ISSN 2330-717X

Croatia Marks 26 Years Of Break From Yugoslavia

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By Sven Milekic

On October 8, Croatia marked the anniversary of the 1991 declaration confirming the earlier proclamation of independence and terminating all ties with the Yugoslav state.

Stjepan Mesic, Croatia’s first Prime Minister, but only for a short period, also became President of the Presidency of Yugoslavia; later, he became the speaker of the Croatian parliament and Croatian’s second President between 2000 and 2010.

On October 8, Croatia marked the day in 1991 when the republic’s parliament held a session in secrecy that severed all ties with Yugoslavia.

The assembly thus confirmed the parliament’s earlier Declaration of Independence from Yugoslavia, passed on June 25, 1991.

After the city of Zagreb and the office of President Franjo Tudjman were bombed by Yugoslav Army jets on October 7, the parliament decided to meet in secret in the conference hall of the energy company INA in Zagreb.

Parliament thus terminated all state and legal ties with other republics and provinces of Yugoslavia, confirming the decision made in June 25, but which Croatia had under pressure agreed to put under a three-month moratorium.

“Armed aggression of the Republic of Serbia and of the so-called JNA [Yugoslav People’s Army] has been inflicted on the Republic of Croatia. The Republic of Croatia is forced to defend itself with all available means.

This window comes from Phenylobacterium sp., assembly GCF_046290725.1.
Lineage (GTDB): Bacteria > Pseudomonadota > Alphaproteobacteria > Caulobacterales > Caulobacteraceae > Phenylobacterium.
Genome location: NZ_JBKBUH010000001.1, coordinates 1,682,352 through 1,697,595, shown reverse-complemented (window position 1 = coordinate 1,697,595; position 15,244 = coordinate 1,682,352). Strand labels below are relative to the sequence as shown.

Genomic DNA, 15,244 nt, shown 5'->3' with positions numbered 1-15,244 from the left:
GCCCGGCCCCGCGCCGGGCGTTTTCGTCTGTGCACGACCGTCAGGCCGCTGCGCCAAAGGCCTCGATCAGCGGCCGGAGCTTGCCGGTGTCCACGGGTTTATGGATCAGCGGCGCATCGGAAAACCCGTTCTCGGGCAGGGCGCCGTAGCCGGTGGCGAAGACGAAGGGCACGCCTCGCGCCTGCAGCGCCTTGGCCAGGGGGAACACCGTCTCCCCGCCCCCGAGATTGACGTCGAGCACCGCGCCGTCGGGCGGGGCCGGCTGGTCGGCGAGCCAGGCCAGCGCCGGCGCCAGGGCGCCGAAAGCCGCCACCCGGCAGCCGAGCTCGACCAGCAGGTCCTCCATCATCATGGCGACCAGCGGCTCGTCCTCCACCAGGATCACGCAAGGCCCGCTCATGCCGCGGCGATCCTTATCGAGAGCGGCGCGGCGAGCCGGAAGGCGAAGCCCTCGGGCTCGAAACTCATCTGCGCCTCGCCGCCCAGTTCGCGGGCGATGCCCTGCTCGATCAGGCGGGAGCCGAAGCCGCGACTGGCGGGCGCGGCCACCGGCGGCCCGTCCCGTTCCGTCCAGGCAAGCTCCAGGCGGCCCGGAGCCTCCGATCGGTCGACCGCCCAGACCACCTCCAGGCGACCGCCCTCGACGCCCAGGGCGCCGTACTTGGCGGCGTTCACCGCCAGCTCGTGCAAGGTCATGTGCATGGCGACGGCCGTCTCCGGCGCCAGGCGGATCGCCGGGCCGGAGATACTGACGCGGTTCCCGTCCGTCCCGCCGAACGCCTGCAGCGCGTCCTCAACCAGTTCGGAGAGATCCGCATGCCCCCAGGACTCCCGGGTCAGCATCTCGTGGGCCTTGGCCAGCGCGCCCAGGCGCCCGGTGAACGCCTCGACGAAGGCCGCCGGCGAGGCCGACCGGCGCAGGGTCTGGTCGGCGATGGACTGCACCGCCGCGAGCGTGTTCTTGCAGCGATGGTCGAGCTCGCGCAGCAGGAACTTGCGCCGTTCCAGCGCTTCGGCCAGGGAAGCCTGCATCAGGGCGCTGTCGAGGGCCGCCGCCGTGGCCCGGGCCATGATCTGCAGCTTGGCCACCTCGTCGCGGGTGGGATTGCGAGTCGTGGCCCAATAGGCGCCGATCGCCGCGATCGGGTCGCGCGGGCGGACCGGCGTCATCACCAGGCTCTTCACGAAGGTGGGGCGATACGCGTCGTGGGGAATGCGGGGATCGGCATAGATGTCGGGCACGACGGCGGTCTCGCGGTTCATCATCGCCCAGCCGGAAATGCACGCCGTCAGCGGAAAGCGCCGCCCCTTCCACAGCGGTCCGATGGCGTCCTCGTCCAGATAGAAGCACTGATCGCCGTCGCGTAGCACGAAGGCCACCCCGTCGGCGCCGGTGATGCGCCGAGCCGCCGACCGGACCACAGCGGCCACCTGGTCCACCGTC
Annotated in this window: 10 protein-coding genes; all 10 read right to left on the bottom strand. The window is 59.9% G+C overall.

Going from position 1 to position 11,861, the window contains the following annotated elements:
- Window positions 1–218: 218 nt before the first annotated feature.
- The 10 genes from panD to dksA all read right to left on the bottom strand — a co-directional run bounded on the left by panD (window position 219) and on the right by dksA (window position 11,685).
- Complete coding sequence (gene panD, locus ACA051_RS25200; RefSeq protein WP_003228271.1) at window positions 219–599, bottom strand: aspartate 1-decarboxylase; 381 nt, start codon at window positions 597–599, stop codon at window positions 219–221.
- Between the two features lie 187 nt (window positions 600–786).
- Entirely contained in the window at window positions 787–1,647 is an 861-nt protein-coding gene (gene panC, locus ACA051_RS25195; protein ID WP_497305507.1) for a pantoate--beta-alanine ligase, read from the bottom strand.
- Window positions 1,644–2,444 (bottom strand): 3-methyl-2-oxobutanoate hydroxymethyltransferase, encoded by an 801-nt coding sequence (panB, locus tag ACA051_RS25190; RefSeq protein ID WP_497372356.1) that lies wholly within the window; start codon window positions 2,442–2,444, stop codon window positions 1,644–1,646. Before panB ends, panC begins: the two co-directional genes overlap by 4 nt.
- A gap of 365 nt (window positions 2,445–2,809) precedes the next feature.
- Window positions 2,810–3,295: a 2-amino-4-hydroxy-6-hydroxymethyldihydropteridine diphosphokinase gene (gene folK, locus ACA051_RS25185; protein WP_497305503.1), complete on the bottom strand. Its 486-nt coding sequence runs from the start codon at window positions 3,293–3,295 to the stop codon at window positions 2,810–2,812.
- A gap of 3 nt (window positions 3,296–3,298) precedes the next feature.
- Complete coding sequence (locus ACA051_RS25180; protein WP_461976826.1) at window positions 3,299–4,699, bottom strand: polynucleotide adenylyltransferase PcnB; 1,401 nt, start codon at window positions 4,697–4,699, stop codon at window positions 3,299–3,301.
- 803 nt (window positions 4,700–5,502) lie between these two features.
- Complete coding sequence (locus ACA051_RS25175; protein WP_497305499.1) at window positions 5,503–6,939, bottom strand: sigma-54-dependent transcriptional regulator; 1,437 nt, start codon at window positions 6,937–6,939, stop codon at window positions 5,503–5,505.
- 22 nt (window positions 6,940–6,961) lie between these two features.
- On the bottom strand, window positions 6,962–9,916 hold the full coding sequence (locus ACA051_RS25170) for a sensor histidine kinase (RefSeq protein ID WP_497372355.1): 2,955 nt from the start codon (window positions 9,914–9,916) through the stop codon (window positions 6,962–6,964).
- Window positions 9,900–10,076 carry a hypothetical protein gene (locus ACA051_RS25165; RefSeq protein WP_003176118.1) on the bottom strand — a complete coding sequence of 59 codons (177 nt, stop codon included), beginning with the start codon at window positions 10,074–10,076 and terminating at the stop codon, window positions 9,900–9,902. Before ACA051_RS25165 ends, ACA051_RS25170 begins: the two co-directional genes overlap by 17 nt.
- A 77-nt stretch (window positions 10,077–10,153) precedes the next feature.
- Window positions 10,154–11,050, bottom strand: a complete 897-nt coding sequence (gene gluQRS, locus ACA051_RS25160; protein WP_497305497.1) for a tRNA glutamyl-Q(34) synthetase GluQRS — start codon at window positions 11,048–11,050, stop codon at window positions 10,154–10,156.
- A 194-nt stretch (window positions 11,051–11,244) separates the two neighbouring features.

The so-called JNA is proclaimed an aggressor, an occupying army, and must without delay leave Croatian territory, which it has temporarily occupied,” the decision read.

“All countries, especially members of the European Community and the United Nations, are invited to establish diplomatic relations with the Republic of Croatia,” it concluded.

Full international recognition of Croatia followed in January 1992, after Germany warned other EU countries that it intended to recognise the new state.

Independence followed the formation of the first multi-party government in the republic since the Second World War in May 1990.

This then adopted a new constitution in December 1990.

The situation in the republic worsened rapidly in the summer of 1991, as armed conflict erupted between Croatian forces and Croatian Serbs opposed to the drift towards independence.

The JNA, by then increasingly controlled by Serbia, intervened on the side of the Croatian Serbs, and together they overran about a quarter of the republic’s territory.

The war ended in 1995 when the re-equipped Croatian army speedily regained control over the lost territory in a series of lightening offensives.


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Balkan Insight

Balkan Insight

The Balkan Insight (fornerkt the Balkin Investigative Reporting Network, BIRN) is a close group of editors and trainers that enables journalists in the region to produce in-depth analytical and investigative journalism on complex political, economic and social themes. BIRN emerged from the Balkan programme of the Institute for War & Peace Reporting, IWPR, in 2005. The original IWPR Balkans team was mandated to localise that programme and make it sustainable, in light of changing realities in the region and the maturity of the IWPR intervention. Since then, its work in publishing, media training and public debate activities has become synonymous with quality, reliability and impartiality. A fully-independent and local network, it is now developing as an efficient and self-sustainable regional institution to enhance the capacity for journalism that pushes for public debate on European-oriented political and economic reform.

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